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The familiar, 2D Arnold came about in the mid-1990s. While Bartlett was working at Klasky-Csupo Inc. as a story editor on Rugrats, he showed the claymation shorts to Nickelodeon executive Mary Harrington. The network later ordered a pilot in 1993 and picked it up for a full series in early 1995. Apart from the different animation style, Nick's Arnold now wore a sweater, with his plaid shirt untucked (resembling a kilt). Only Arnold's cap remained from his original claymation wardrobe.

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Promo art with Arnold, Gerald and Helga.

Arnold and Gerald official art

Promo art depicting Arnold and Gerald.

Some aspects of the series came about through Bartlett's family. Matt Groening (creator of The Simpsons and Craig Bartlett's brother-in-law) adviced Bartlett to make his character designs recognizable from a distance, and Lisa Groening (Bartlett's wife, Matt's sister) came up with the idea of Helga's crush on Arnold. Other aspects of the series developed as the series went on, such as the whereabouts of Arnold's parents.

Hey Arnold! first debuted as an animated short for the Nickelodeon film Harriet the Spy in July 1996. Production on the show started in August 1995 and ended on December 7. 2001 after 100 episodes and one theatrical film, though the very last episodes were not aired until 2004.

All the music in the series was handled by composer Jim Lang, and the series initally used traditional cel animation, though it switched to digital ink and paint in 1999. Sae Rom Productions handled the overseas animation services starting with Season 2.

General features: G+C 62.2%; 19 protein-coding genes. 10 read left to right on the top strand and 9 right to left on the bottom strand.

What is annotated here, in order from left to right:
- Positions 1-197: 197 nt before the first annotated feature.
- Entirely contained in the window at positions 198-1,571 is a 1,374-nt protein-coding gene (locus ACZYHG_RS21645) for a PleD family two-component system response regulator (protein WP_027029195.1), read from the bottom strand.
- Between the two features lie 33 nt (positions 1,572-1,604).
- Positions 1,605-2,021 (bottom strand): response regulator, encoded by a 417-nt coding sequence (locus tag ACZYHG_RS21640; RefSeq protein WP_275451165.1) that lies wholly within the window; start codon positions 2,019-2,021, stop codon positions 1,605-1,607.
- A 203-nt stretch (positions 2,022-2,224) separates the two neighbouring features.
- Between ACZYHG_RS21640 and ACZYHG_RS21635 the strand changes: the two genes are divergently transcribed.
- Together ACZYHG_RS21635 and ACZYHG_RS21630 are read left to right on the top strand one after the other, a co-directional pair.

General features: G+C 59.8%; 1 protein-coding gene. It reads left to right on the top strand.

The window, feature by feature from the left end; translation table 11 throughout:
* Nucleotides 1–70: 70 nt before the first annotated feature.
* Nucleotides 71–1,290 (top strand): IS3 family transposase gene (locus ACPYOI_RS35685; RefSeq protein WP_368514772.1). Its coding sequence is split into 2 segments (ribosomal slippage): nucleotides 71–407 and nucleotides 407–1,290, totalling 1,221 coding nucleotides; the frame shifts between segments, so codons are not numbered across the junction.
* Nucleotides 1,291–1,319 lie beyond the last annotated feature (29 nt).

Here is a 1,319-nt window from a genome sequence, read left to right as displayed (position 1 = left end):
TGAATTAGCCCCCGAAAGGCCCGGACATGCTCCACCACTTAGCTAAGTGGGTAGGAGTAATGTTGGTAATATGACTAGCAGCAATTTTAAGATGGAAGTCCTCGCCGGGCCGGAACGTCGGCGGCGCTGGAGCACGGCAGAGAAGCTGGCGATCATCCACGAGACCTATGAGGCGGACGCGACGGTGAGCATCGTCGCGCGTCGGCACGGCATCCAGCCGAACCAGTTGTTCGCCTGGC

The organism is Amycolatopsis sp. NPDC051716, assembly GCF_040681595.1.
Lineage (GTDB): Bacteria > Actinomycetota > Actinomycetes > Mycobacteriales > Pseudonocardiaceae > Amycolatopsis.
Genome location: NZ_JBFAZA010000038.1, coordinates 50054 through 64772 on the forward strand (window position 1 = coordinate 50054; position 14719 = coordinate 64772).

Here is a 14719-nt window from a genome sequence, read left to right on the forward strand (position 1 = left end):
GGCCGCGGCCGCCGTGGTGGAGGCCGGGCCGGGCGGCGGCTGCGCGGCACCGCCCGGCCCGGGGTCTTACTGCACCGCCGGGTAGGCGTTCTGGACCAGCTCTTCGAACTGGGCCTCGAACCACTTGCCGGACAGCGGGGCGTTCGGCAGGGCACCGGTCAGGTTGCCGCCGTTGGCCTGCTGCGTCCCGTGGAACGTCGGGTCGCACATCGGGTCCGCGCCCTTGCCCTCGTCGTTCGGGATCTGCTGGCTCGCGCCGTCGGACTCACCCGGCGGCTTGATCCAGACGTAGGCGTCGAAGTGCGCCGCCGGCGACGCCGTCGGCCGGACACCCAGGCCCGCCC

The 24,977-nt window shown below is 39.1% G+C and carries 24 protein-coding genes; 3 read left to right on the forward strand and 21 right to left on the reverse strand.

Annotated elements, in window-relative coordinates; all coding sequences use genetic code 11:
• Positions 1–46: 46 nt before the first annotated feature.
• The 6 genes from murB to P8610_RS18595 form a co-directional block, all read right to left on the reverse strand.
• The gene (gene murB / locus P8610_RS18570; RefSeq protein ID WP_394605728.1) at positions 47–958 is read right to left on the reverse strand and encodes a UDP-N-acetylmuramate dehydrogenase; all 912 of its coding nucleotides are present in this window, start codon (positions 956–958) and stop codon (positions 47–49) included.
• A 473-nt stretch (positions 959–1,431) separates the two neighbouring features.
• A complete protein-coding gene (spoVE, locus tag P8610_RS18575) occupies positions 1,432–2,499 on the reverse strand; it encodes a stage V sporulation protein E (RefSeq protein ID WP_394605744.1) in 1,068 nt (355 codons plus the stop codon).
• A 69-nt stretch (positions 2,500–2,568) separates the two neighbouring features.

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Promotional art featuring Arnold, Gerald and Helga

The show is notable for being one of the first modern animated series to use child or teenage voice actors for most child characters, in order to add a more "authentic" childhood vibe to the series. As a result of the use of young voices, some characters (such as Arnold and Eugene) were played by multiple actors throughout the years, due to their previous voice actors going through voice changes. Other characters (such as Rhonda and Helga) retained the same voice actor for the entire run of the series, and had their voices become deeper as the series progressed, giving the impression of them maturing. The actors also recorded their lines all together in the same room, another uncommon thing for animated series.
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Hey Arnold promo art (featuring Arnold holding flashlight).

As Craig Bartlett himself has noted years after producing the series, something else that came along with the "realistic childhood" part of the show was a more dramatic and emotional tone, which can be seen in various episodes of the series.

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Promotional art depicting Arnold, Gerald, Helga and Harold.

For a brief period, a spin-off series called The Patakis was planned. The premise was to focus on Helga Pataki in her teenage years, and her family.

In 2016, over a decade after the original series ended, Nick and Bartlett came to an agreement and began production on a new Arnold TV movie that was originally a cancelled theatrical project, Hey Arnold! The Jungle Movie, which was released in 2017 and served as a conclusion to the series.

Canon

The canon of the main Hey Arnold! series includes:

Characters

Main article: Characters

Main voice cast

Character Voice actor(s)
Arnold J.D. Daniels (Pilot) Toran Caudell (Season 1), Phillip Van Dyke (Seasons 2-3), Spencer Klein (Season 4-5 and the movie), Alex D. Linz (post-movie episodes)
Helga G. Pataki Francesca Marie Smith
Gerald Johanssen Jamil Walker Smith (original series)
Grandpa Phil Dan Castellaneta
Grandma Gertie Tress MacNeille

Releases

Main article: Hey Arnold! videography

External links